The authors of the offending article would have done well to have borne in mind the saying, sometimes attributed to Confucius, ‘the faintest ink is more reliable than the most powerful memory’. The recollections of participants in the events of those fateful December days seem to have become confused with the passing of time. But in looking at what occurred on 3 December historians are fortunate in having the contemporary written accounts of an unusually large number of competent eye-witness observers of what happened when the very large demonstration of EAM supporters converged on Syntagma Square. While their accounts differ in points of detail, the reports of these observers, whether their sympathies lay with the left-wing demonstrators or with the Greek government, are agreed that it was the Greek police and not the British army that fired on the demonstrators. Almost forty years ago the Danish historian, Lars Baerentzen, analyzed in careful and minute detail the numerous sources (official documents, journalistic despatches and books) in an article (Scandinavian Studies in Modern Greek No. 2 1978) of which the authors of the Observer article were clearly unaware. Moreover, Dr Baerentzen, writing when he did, had the great advantage of being able to consult a number of the journalists and other eye-witnesses to the events.

There was never any prospect of the Observer printing the démarche of the seven Greek historians because of its length, but on the 28 December, a month after the original article was published, the paper did publish what it claimed was a correction. This purported correction, however, served only further to confuse the story. It stated that ‘British troops opened fire on the Greek demonstrators from the Grande Bretagne hotel in Athens on 3 December 1944. The hotel was British military headquarters, but the fire from it could also [my emphasis] have come from the Greek police.’ The firing did not and could not have come from the Grande Bretagne, from which vantage point a number of the non-Greek observers witnessed the shooting.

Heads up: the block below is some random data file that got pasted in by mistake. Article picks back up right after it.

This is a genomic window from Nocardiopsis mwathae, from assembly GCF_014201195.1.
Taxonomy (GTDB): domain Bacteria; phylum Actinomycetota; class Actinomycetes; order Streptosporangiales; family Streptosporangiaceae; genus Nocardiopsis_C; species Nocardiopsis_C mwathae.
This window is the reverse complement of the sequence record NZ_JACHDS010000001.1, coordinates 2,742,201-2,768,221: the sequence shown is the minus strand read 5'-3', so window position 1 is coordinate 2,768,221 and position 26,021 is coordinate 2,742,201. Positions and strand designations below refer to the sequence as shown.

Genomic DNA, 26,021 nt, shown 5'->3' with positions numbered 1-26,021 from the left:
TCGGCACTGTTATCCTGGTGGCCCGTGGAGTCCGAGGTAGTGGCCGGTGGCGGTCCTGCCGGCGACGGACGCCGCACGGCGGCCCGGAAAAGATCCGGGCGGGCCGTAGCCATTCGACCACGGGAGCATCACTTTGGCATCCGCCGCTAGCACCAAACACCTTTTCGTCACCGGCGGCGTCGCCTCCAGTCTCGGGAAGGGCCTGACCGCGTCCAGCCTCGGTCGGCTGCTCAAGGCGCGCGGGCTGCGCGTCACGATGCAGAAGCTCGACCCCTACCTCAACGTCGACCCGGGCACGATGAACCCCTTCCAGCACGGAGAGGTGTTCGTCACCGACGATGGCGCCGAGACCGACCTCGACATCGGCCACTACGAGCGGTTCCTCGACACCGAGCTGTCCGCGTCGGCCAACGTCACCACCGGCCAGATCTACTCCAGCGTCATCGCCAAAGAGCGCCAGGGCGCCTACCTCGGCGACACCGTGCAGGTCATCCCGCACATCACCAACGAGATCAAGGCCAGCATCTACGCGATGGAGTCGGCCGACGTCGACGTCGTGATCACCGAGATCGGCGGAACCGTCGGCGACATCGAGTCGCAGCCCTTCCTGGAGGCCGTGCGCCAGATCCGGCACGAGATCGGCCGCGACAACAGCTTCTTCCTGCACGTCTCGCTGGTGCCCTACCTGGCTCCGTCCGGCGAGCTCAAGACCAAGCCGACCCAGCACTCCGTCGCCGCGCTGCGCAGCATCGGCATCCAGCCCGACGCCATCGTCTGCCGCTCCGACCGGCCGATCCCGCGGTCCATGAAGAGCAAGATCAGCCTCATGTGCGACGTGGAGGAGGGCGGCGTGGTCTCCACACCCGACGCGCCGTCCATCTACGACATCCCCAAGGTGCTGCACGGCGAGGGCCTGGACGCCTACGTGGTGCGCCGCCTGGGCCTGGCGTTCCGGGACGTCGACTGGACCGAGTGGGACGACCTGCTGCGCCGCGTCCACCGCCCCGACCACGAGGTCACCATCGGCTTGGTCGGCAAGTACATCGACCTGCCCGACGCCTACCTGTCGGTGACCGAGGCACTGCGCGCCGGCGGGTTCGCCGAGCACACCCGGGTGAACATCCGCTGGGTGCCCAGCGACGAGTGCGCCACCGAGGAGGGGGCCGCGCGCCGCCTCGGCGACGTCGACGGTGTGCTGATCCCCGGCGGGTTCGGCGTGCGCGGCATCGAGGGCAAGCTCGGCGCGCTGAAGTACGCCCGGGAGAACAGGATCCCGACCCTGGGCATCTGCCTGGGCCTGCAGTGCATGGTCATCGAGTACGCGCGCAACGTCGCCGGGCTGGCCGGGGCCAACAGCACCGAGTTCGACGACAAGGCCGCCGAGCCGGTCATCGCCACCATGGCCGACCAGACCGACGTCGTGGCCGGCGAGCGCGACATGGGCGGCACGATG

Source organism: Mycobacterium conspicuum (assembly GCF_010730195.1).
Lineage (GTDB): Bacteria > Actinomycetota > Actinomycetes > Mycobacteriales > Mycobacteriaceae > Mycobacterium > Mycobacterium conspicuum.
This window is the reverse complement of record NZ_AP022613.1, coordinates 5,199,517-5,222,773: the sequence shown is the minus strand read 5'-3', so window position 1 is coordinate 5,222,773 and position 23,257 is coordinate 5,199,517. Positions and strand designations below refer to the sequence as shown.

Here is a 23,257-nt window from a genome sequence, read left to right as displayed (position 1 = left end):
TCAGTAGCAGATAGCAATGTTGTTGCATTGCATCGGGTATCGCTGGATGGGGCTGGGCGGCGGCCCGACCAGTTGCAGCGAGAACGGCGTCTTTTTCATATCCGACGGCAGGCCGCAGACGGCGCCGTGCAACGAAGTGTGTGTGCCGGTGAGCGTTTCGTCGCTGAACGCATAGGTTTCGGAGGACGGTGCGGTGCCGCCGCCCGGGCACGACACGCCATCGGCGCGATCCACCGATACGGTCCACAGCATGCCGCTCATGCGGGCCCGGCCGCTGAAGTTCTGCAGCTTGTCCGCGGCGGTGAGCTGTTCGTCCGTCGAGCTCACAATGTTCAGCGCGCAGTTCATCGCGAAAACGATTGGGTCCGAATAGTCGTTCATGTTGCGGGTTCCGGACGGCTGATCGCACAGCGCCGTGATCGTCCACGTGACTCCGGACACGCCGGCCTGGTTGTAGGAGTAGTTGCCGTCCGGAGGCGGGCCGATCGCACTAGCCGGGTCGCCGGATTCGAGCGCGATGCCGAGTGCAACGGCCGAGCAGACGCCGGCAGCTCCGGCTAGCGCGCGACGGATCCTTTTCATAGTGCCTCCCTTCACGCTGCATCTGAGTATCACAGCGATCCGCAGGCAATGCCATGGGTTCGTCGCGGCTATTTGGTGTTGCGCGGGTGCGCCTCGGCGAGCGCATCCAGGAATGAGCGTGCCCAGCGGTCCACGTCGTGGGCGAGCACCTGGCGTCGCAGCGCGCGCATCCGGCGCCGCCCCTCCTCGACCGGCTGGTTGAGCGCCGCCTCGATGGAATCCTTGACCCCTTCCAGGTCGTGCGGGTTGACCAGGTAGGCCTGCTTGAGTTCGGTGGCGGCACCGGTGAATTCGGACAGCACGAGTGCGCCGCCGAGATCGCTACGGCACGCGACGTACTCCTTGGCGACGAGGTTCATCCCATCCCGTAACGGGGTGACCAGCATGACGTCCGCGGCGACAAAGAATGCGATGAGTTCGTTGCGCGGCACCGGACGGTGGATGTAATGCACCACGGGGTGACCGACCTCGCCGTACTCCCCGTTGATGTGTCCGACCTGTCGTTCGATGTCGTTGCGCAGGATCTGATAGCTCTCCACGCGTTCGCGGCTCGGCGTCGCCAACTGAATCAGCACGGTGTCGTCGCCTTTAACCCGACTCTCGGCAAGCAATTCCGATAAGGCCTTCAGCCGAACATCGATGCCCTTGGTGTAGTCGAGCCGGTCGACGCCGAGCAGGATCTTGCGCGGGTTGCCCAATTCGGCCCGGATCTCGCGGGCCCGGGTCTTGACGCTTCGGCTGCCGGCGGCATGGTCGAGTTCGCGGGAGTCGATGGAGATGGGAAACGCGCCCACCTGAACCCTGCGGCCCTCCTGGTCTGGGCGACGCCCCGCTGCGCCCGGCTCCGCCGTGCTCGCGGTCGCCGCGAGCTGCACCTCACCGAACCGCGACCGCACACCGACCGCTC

The ‘correction’ also referred to ELAS/EAM (normally referred to as EAM/ELAS) as ‘the Greek anti-Nazi resistance’. This formulation might simply be a case of clumsy wording, but it might also be construed as maintaining that EAM/ELAS was not merely the largest resistance organisation but the only one. But there were, of course, other anti-Nazi resistance organisations, among them EDES and EKKA.

In alerting the seven historians that the Observer was planning to publish this inadequate correction, the paper’s Readers’ Editor, Stephen Pritchard, stated that their démarche had been shown to an ‘independent historian’ who had found ‘many inconsistencies’ in their claims. But surely, each of the seven could be described as an ‘independent historian’. They might be employed by universities, but that does not imply that their conclusions on historical matters are not arrived at independently. And why was the ‘independent historian’ able to unearth ‘many inconsistencies’ but, seemingly, not errors? Could not some, or indeed all, of these ‘many inconsistences’ be revealed and hence debated? There is no need to identify the historian involved. I made this suggestion to the Readers’ Editor on 31 December. He replied on 3 January that he would reply to me in due course. When I had heard nothing by 20 January I sent him a reminder.

I did eventually receive an email from Mr Pritchard on 6 February, five weeks after he said that he would get back to me. In this he conceded that the ‘correction’ published by the Observer on 28 December had, indeed, been ‘wholly inadequate’ and suggested that I send a letter to the paper making this and other points. On reflection I declined. It seemed to me that the issue of whether or not it was the British who had fired on the demonstrators in Syntagma Square was not a matter of opinion but of fact and it was The Observer itself that should make this clear to its readers. Moreover, the seven Greek historians had two months earlier pointed out this and other errors. Mr Pritchard ignored my request for an indication of the ‘many inconsistencies’ that the ‘independent historian’ claimed to have found in the offending article.